Glee star Samantha Ware speaks out after Lea Michele cast in Funny Girl: 'Silence is complicity'
While reactions to Lea Michele being cast in Funny Girl have ranged from "funny" to girl, Michele may be belting out "Don't Rain on My Parade" once Samantha Ware brings around the clouds from Twitter.
Ware, who co-starred with Michele on the sixth season of Glee, responded to news of Michele's coup on the Great White Way by emphasizing... well, the "White" part.
"Yes, Broadway upholds whiteness. Yes, Hollywood does the same," Ware said in a tweet this morning, referencing Michele replacing Beanie Feldstein. "Yes, silence is complicity. Yes, I'm loud. Yes, I'd do it again."
Two years ago, Ware took to Twitter to accuse Michele of making her life on Glee "a living hell" when she, among other things, allegedly threatened to s--- in Ware's wig.
"She said I don't deserve to have that job," Ware said in a subsequent Variety interview. "She talked about how she has reign. And here's the thing: I completely understood that, and I was ready to be like, 'This is your show. I'm not here to be disrespectful.' But at that point, we were already past the respect and she was just abusing her power."
At the time, Ware was particularly critical of the fact that no one did anything to stop or address the future Fanny Brice's behavior, and two years later, Ware is unsurprised that that behavior is seemingly being rewarded.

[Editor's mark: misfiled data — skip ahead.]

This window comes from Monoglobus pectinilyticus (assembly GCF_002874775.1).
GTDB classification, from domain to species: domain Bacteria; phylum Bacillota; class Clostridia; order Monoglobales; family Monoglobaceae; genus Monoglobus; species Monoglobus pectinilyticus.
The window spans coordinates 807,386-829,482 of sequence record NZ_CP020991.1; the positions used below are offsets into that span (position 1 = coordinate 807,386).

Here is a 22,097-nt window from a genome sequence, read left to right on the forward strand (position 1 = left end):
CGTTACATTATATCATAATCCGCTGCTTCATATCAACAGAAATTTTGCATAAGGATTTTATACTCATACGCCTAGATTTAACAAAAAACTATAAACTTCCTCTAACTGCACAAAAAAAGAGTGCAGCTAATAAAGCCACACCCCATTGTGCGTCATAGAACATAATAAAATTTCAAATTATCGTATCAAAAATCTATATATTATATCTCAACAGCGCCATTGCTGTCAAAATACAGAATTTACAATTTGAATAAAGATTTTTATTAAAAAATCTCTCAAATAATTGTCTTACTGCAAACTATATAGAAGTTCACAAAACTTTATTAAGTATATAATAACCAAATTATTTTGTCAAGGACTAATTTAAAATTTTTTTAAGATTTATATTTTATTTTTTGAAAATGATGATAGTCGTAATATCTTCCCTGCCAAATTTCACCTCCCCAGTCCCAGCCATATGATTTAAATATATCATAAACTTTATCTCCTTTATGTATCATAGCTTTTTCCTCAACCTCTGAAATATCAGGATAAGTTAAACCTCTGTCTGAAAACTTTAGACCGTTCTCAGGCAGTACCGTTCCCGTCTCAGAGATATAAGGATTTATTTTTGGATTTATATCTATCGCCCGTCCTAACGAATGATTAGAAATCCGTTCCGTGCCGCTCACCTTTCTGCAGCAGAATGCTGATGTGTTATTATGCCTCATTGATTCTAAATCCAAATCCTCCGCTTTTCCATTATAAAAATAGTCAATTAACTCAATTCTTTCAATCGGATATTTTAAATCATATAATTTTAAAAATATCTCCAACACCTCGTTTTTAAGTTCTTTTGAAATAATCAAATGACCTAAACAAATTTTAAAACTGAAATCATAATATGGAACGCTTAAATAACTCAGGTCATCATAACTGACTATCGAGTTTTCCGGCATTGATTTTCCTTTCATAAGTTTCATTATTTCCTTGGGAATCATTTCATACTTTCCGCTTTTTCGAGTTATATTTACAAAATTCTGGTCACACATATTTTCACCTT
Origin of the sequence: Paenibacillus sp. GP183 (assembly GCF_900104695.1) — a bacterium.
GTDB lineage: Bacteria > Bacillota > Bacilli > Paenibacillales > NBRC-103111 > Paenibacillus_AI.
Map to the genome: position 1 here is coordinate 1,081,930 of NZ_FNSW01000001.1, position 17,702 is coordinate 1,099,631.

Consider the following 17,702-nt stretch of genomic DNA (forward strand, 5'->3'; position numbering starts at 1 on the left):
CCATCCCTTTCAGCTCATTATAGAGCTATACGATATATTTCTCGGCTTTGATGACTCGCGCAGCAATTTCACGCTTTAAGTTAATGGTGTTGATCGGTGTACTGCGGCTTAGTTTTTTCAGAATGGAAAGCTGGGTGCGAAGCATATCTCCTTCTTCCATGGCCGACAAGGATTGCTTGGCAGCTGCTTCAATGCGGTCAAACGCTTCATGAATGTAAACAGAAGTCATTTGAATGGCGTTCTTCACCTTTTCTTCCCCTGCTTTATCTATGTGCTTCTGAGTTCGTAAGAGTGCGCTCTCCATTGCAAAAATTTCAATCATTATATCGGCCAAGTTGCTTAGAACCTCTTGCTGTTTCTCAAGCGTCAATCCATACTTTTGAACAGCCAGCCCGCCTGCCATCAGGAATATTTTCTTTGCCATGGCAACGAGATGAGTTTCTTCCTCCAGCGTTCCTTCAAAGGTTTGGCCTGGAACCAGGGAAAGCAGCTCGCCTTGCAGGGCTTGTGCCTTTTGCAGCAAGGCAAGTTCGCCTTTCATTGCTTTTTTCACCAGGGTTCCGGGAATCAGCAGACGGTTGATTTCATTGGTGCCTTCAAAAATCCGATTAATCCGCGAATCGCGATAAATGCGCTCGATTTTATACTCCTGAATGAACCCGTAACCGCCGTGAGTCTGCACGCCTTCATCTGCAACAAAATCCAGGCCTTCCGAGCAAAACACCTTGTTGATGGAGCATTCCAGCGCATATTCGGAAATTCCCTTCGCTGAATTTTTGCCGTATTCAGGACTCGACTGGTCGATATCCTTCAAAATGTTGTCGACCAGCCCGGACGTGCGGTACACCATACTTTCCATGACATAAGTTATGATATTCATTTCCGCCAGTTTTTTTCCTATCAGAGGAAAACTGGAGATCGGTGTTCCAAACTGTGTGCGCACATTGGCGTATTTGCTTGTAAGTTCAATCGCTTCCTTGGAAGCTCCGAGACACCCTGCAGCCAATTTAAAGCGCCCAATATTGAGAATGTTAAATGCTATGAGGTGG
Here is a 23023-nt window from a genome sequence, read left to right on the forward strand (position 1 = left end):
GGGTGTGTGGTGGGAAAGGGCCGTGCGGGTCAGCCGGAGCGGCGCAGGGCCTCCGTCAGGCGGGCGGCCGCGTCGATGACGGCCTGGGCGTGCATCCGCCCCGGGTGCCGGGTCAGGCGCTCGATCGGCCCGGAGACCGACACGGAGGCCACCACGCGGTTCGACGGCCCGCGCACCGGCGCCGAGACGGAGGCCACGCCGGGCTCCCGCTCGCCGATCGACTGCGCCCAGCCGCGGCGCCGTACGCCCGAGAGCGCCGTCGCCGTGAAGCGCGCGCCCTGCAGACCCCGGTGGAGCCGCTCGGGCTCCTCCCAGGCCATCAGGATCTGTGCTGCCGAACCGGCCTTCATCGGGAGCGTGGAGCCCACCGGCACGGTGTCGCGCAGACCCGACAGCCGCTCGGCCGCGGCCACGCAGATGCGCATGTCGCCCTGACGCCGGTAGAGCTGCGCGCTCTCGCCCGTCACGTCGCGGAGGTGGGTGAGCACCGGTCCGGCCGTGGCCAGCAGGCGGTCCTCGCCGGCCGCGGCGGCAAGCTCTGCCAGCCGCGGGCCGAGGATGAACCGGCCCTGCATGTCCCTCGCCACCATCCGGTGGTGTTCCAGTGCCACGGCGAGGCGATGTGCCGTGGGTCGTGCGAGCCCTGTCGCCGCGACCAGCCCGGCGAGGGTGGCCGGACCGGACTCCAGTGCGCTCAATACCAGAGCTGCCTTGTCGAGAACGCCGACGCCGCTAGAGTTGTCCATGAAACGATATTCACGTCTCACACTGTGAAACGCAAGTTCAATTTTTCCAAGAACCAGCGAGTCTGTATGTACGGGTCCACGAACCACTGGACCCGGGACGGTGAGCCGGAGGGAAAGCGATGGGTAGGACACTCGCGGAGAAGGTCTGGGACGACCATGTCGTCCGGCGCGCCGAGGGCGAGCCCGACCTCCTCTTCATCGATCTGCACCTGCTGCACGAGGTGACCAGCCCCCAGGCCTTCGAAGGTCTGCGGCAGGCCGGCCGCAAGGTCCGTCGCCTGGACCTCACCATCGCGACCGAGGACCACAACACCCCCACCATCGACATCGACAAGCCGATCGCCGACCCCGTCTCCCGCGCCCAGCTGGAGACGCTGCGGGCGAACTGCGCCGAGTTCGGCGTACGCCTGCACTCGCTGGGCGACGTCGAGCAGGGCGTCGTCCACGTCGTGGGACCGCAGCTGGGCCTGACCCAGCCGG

Though Michele went on to issue an apology of sorts on Instagram with the promise to "be better in the future," Ware found her mea culpa as just further evidence that the Emmy-nominee "hasn't learned anything."
"Am I calling Lea a racist? No," Ware told Variety. "Does Lea have racist tendencies? I think Lea suffers from a symptom of living in this world in an industry that is tailored to white people."
Ware was not the only one of Michele's costars to speak out against the actress' treatment of others. Heather Morris, who played queer cheerleader Brittany S. Pierce, called the erstwhile Rachel Berry very "unpleasant to work with."
"For Lea to treat others with the disrespect that she did for as long as she did, I believe she SHOULD be called out," Morris tweeted.
Olivier Award winner Amber Riley refused to weigh in directly on the Ware-Michele drama, though she did note that she had received countless messages from Black actors and actresses sharing stories about "being on set and terrorized by the white girls that are the leads of their show."
Neither Ware nor Riley considered Michele racist, though they both raised issues about the abuse of power and privilege and how the culture of Hollywood tends to look the other way. Ware went a step further and called out Broadway — which at least seems more committed to diversity when it comes to doling out awards — for doing the same.
Meanwhile, Lea Michele won't be eligible for a Tony when she premieres in Funny Girl on Sept. 6